“The really poor do not have an income for several months every year when they cannot rely on their own crops,” Higgins said. “They then borrow money to tide them over, and each year get deeper into debt.”


In fact, the situation is leading to health concerns that will resonate for decades.

Healthcare workers are finding a bigger proportion of children suffer stunted growth, and a poor diet is also leading to an increase in learning difficulties.


The rise in the wheat price is exacerbated in Afghanistan because of where they import some of their wheat from – Iran and Pakistan.


“Pakistan has gone from being a net grain producer to a consumer,” Higgins said. “They will be exporting less and less. Add to this the insecurity on the roads, and you can see the problem.”


Across Afghanistan, bread is the main staple food yet wheat flour prices have risen by 58 per cent in the past year – and by up to 80 per cent in the areas that are inaccessible by roads.


Higgins said: “A day rate labourer in Kabul will earn about $1.14 a day (Dh4) and may be supporting a family of seven. He will spend up to 70 cents, half his wages, on bread.

And that is a man who has a job and is in Kabul, where wages are higher.”


What happens next is that families like these will cut out nutritious (and relatively expensive) food items from their housekeeping and rely on bread to give them their daily calorie intake. That is when children, in particular, begin to get the health problems that will stay with them for life.


The UN and the Government of Afghanistan earlier this month launched a $81million (Dh297.4m) appeal to help the country’s poorest 425,000 families with buying wheat flour. “These are the families who are most vulnerable to changing conditions,” Higgins, whose previous job was with the World Food Programme in post-tsunami Indonesia, added.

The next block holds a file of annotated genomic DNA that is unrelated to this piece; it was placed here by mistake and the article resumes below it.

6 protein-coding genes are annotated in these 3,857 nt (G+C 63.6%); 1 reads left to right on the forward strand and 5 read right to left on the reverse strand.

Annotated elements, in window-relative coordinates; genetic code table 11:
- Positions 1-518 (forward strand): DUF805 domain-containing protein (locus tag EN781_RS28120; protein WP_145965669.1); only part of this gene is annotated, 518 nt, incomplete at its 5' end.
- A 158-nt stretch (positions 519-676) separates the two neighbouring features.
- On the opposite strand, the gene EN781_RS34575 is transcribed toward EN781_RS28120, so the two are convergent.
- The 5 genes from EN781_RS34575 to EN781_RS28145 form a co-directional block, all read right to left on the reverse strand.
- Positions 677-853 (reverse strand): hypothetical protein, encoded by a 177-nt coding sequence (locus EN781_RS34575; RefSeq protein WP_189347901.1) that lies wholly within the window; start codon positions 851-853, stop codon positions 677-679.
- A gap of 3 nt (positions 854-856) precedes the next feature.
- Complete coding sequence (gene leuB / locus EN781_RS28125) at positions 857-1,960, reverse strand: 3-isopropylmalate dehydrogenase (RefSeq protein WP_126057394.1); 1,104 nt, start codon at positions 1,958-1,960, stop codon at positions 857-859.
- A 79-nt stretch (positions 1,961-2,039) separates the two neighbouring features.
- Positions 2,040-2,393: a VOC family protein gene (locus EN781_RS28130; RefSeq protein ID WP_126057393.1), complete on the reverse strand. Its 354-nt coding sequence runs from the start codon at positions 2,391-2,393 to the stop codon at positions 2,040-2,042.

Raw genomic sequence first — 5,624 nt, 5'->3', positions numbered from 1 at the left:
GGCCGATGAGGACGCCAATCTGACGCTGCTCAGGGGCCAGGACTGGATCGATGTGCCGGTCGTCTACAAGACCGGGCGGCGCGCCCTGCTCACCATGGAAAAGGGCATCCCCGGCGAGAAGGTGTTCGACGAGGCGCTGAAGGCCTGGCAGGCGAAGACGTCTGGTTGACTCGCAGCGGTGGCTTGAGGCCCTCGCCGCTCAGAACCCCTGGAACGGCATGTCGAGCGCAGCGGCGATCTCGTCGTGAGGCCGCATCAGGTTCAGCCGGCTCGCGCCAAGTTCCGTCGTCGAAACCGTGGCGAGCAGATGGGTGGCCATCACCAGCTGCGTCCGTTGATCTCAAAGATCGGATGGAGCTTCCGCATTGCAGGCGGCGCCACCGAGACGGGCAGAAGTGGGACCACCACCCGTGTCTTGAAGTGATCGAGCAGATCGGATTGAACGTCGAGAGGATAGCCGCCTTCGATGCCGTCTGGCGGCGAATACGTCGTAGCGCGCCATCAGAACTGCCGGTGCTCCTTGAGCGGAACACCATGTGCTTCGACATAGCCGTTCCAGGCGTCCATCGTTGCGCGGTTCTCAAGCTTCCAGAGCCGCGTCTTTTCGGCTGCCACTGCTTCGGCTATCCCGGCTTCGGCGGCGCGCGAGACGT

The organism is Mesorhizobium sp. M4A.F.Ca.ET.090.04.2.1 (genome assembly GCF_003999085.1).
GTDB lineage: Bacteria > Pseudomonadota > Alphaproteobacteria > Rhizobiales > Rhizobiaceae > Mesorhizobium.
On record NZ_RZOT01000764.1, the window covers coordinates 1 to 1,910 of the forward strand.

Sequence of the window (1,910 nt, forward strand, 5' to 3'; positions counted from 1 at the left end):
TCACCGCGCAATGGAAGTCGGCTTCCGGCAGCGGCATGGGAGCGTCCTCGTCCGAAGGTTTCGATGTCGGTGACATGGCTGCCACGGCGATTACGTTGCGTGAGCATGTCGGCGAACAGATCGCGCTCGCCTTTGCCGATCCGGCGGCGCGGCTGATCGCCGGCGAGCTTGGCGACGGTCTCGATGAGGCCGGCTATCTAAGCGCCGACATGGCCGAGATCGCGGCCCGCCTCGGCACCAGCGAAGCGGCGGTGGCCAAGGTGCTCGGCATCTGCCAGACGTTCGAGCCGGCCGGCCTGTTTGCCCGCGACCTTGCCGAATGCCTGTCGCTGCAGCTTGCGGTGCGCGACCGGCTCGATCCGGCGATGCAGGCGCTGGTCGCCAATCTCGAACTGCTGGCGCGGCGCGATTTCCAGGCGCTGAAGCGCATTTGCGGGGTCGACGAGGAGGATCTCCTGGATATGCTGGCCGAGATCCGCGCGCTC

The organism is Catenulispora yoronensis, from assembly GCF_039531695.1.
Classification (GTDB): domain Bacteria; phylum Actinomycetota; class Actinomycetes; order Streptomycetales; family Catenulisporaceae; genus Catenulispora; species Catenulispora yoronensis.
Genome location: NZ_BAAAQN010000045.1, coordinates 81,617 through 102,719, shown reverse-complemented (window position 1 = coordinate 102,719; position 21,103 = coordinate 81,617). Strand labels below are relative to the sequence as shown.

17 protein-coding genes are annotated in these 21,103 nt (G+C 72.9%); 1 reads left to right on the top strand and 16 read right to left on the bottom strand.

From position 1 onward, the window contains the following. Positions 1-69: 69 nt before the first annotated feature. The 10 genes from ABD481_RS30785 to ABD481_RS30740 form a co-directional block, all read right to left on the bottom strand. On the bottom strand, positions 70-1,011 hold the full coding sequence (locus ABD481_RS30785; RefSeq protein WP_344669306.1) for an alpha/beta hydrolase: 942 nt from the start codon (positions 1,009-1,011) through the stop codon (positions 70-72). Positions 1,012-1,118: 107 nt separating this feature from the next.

Surrounding this humanitarian crisis is the armed conflict that takes away what aid workers call their “space”, the freedom to do their job.


Part of Higgins’ job is to protect civilians caught up in the conflict, and to ensure that international law is observed. He said: “This is done by pointing out the abuses of the law. We have to ensure that civilians are not targeted, and that they do not suffer from military action. For example, the idea of a siege is now outlawed, so part of our job is to ensure the military do not cut off access to power or water as a tactic.”


The United States is sending 3,200 more marines to Afghanistan. There are already 20,000 US-led coalition troops in Afghanistan.


Higgins’ UN mission works with the International Security Assistance Force, headed by General Dan McNeill. His job is to rebuild the Afghan Army, which was destroyed in the civil war of the 1990s, and get it operational by about 2011.


“We are going to be aggressively pursuing the insurgents and continue to push our reconstruction projects,” the General said last weekend. Of 2007, he said: “It was a superb year. The insurgents won nothing on the battlefield.”


In Afghanistan, how you define the battlefield is food for thought.


The Numbers






Life expectancy in years



Literacy rate


1 in 9

Chance of a woman dying in childbirth



Number of Afghans at risk of malnourishment



Number of children not going to school



Population with access to safe drinking water



Population with piped water to their homes



Rural homes with access to sanitation



Children with access to measles vaccinations



Export of goods as percentage of GDP